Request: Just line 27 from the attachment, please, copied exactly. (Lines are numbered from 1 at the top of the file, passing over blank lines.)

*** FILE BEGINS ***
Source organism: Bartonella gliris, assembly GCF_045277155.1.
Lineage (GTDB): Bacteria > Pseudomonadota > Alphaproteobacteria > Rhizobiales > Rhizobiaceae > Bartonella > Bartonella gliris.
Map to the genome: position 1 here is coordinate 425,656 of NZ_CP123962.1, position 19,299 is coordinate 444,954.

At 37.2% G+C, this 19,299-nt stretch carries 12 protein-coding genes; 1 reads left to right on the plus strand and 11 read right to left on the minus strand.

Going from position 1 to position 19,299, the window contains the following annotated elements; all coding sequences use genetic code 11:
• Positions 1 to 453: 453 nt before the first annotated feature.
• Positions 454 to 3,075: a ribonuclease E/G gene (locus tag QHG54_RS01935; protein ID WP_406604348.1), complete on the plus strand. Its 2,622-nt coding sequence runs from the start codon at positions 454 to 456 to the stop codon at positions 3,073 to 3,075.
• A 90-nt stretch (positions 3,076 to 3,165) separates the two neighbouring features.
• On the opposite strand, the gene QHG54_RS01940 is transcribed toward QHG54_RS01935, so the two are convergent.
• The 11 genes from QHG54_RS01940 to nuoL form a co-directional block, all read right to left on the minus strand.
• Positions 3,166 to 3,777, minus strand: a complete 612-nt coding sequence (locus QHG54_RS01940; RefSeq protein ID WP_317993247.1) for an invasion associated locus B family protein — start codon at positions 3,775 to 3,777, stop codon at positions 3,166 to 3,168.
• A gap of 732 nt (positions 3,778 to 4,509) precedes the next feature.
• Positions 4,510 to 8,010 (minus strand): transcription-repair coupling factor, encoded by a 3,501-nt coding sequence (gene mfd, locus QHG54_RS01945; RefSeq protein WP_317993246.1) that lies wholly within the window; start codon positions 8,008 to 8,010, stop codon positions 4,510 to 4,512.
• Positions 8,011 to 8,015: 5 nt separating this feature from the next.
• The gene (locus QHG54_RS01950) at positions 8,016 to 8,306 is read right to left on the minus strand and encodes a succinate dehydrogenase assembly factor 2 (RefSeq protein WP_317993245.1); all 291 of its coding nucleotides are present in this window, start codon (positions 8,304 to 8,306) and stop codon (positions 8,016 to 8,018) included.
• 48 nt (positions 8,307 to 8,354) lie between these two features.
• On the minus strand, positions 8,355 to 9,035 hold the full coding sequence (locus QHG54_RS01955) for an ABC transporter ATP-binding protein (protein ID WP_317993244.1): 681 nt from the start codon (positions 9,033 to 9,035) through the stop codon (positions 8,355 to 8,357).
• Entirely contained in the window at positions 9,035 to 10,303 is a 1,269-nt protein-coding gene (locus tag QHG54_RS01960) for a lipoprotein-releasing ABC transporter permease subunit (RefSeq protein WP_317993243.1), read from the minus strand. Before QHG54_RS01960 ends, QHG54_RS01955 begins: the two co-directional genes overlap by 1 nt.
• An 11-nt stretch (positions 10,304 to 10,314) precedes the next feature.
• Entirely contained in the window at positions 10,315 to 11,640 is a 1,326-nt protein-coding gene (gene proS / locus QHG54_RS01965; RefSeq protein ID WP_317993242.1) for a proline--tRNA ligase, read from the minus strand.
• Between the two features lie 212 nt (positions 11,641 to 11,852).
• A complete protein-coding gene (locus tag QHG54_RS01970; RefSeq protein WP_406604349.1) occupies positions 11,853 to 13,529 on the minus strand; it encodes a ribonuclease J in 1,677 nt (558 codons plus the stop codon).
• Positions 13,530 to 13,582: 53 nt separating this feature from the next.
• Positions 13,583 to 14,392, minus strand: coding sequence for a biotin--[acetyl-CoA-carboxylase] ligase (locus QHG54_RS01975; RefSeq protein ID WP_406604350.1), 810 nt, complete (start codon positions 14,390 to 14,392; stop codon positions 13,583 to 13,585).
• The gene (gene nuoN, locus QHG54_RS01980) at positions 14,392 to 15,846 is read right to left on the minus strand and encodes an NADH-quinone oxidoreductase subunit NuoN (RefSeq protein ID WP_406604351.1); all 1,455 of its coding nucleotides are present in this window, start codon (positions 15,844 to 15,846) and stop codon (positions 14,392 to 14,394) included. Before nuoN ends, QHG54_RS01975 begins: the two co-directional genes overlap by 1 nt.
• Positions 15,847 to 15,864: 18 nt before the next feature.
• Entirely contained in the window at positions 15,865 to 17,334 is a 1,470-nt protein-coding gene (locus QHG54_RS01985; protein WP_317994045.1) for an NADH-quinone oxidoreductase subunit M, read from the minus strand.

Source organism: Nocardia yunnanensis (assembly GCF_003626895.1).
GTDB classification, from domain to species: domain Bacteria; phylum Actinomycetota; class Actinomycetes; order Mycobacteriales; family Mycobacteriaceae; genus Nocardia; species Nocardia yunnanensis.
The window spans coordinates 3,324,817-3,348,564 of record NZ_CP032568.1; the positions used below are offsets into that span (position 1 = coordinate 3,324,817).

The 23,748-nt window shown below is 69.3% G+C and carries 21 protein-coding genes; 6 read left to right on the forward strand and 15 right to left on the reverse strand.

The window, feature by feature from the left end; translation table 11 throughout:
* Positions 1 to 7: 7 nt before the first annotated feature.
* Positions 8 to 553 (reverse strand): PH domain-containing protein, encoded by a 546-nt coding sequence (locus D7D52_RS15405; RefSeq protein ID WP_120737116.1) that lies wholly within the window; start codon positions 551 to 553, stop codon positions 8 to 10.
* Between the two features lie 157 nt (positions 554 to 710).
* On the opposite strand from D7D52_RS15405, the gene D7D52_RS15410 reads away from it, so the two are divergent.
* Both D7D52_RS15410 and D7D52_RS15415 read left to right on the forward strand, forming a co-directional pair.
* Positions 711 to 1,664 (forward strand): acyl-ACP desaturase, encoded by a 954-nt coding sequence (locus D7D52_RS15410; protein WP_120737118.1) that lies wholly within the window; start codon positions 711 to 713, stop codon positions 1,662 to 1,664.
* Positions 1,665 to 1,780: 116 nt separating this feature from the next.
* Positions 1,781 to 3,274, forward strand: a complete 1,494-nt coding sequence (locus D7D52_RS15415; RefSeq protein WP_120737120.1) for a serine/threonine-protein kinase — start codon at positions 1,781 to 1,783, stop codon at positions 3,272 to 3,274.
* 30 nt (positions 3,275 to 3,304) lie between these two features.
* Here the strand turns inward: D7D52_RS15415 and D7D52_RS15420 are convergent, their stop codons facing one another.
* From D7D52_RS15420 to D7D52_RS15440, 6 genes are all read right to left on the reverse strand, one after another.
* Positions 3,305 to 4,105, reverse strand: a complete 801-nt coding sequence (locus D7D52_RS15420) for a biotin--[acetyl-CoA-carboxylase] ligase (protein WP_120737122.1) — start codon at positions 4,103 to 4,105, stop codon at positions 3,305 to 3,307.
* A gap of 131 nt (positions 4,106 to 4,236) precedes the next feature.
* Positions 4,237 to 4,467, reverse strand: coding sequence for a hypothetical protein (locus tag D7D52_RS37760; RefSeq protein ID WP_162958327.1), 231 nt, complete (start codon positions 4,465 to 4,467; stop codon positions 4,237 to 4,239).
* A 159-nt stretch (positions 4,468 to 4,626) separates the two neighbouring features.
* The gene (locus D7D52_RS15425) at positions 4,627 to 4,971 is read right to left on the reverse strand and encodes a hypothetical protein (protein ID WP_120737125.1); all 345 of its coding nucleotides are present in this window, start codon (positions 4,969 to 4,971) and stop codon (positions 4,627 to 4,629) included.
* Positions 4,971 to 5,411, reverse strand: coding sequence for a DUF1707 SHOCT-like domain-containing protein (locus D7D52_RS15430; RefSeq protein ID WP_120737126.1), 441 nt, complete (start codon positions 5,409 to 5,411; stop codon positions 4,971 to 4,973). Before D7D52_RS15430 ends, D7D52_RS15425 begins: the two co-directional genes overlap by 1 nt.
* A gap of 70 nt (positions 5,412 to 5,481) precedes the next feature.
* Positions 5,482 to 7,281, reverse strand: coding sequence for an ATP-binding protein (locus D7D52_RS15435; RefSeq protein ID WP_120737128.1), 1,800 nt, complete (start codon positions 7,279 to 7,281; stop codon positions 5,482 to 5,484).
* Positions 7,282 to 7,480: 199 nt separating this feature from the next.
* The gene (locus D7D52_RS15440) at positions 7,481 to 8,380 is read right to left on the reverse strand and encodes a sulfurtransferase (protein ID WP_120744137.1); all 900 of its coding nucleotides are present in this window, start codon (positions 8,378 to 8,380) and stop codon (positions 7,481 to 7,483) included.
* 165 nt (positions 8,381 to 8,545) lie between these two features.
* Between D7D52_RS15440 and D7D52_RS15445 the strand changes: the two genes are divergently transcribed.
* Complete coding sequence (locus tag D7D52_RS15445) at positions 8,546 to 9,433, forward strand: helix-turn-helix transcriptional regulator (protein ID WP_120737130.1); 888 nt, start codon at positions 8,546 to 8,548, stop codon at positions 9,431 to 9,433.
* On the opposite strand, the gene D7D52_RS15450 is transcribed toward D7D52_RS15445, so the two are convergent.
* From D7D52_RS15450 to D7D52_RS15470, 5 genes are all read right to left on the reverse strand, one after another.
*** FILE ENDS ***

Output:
• Entirely contained in the window at positions 15,865 to 17,334 is a 1,470-nt protein-coding gene (locus QHG54_RS01985; protein WP_317994045.1) for an NADH-quinone oxidoreductase subunit M, read from the minus strand.